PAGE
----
Basic Mysql


The basic query has three clauses: SELECT, FROM, and WHERE.

  • SELECT: contains one or multiple attributes. These attributes are displayed in the result. The symbol “*” means all attributes.
  • The FROM clause contains one or more tables.
  • The WHERE clause contains a single predicate. It is a logical test on every row of the table which returns true or false. If multiple queries are executed at the same time, a semicolon “;” is used as a delimiter to split two queries.

  • A query is executed as follows. The system test the predicate on every tuple from the table in the FROM clause. If a tuple satisfies the predicate, show the values of the attributes in the SELECT clause in the result.


  1. The predicate in the WEHERE clause is regarded as a logic test. The return value of a predicate is a Boolean, either 1 (True) or 0 (False).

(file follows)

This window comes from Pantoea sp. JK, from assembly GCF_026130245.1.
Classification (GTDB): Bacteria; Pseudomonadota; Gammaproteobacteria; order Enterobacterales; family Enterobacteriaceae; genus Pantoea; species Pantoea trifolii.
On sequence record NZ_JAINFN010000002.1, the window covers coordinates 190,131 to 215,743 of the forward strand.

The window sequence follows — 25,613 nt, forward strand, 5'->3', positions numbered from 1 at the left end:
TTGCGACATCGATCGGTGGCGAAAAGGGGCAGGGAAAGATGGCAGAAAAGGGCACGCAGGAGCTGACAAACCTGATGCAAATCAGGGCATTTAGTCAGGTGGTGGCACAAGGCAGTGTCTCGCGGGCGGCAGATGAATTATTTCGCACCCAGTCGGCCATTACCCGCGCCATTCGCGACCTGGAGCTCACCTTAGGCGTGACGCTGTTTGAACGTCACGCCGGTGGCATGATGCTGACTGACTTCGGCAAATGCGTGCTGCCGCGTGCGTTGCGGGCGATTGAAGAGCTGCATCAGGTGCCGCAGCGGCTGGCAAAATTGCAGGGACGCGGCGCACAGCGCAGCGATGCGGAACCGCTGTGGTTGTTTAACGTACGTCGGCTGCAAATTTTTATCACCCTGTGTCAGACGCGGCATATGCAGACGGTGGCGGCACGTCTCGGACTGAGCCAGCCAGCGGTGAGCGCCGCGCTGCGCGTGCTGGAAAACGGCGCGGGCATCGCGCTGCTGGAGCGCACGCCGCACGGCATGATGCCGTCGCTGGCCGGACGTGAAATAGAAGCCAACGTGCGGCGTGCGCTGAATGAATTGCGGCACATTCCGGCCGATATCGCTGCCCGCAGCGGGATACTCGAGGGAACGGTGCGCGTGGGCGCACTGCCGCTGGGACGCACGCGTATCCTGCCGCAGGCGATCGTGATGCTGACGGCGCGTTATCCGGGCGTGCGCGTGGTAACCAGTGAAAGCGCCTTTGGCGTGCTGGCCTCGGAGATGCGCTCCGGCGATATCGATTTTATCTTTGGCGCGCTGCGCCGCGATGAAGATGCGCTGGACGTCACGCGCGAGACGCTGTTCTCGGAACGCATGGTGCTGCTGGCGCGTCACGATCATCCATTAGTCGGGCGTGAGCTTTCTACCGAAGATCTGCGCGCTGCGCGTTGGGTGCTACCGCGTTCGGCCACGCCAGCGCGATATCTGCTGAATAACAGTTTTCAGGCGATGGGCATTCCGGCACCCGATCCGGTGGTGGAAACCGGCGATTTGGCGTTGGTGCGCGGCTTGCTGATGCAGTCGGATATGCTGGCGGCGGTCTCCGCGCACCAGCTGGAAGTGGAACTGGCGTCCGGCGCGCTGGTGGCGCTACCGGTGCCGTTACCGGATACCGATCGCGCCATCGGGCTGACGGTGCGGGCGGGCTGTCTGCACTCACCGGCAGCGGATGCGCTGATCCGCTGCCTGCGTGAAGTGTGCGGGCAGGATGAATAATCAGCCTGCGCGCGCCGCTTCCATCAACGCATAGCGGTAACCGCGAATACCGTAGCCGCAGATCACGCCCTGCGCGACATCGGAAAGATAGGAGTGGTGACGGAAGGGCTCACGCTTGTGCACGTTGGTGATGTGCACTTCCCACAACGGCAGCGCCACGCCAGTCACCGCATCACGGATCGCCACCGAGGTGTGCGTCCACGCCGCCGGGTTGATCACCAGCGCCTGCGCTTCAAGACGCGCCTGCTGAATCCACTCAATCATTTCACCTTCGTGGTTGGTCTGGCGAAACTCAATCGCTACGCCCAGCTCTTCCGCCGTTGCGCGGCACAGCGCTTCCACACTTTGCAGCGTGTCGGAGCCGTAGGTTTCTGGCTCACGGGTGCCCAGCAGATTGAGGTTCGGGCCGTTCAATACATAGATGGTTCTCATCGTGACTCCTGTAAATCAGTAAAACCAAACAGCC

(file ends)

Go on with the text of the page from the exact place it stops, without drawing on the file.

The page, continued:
2. Formally, suppose op is a relation operator, which can be =, >, >=, <, <=, and <> (not equal); a predicate can be a single term
  pred = term
  term = exp op exp

“exp” is an arithmetic expression which contains attributes and constants.

For example

rental_rate < 1
  1. A predicate can also be a composition of terms.
  pred = NOT pred
  pred = pred AND pred
  pred = pred OR pred

NOT, AND, OR are logical operators. For example,

NOT rental_rate < 1
(NOT rental_rate < 1) AND release_year = 2006
SELECT * FROM film WHERE rating="PG-13"

SQL is case insensitive. However, to make query readable, we write key words (like SELECT, FROM, etc.) in capital; attributes and tables in lower cases; and string constant in the original form.

In general, a basic query is in the form


where $a_1,⋯,a_n$ are attributes; r is a table; and P is a predicate.